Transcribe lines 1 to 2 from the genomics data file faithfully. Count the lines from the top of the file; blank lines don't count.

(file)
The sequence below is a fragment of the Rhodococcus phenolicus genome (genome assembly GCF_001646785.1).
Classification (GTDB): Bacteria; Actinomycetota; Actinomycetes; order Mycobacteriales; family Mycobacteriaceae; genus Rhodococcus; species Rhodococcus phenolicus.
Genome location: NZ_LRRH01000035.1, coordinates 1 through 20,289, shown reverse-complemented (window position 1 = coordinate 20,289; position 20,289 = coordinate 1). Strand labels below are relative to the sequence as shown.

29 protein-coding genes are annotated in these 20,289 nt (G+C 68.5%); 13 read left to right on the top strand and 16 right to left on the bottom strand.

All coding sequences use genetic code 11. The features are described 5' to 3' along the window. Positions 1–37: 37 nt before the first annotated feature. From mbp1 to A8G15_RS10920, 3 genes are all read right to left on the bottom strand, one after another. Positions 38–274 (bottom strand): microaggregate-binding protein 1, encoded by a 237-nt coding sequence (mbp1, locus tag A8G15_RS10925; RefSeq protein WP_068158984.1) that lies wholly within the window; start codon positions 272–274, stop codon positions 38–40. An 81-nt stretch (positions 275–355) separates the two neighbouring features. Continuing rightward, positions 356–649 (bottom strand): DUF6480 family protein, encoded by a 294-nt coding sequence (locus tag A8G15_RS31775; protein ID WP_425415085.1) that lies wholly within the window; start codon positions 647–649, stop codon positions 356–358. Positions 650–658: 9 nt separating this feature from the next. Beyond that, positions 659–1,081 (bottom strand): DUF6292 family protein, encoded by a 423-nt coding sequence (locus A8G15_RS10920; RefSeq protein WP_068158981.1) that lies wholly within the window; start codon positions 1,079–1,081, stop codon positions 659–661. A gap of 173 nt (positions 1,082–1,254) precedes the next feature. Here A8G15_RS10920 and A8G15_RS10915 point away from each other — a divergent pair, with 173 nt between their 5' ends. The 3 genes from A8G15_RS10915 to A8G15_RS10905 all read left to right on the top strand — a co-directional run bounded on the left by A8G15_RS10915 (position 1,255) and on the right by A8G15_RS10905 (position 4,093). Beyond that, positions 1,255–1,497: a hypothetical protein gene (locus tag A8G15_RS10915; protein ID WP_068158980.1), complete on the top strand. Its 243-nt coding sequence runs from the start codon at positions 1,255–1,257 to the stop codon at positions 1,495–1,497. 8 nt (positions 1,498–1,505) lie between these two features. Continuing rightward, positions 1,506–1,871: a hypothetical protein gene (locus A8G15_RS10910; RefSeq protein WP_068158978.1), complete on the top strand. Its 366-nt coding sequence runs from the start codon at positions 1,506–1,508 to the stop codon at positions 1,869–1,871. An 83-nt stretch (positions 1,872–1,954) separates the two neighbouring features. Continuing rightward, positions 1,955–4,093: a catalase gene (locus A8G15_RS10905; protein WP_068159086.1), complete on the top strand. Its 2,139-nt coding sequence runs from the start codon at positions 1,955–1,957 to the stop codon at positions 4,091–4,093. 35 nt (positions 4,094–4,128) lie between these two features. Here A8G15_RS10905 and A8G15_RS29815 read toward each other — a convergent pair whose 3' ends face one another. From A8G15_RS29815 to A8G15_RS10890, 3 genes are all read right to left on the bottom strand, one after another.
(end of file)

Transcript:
The sequence below is a fragment of the Rhodococcus phenolicus genome (genome assembly GCF_001646785.1).
Classification (GTDB): Bacteria; Actinomycetota; Actinomycetes; order Mycobacteriales; family Mycobacteriaceae; genus Rhodococcus; species Rhodococcus phenolicus.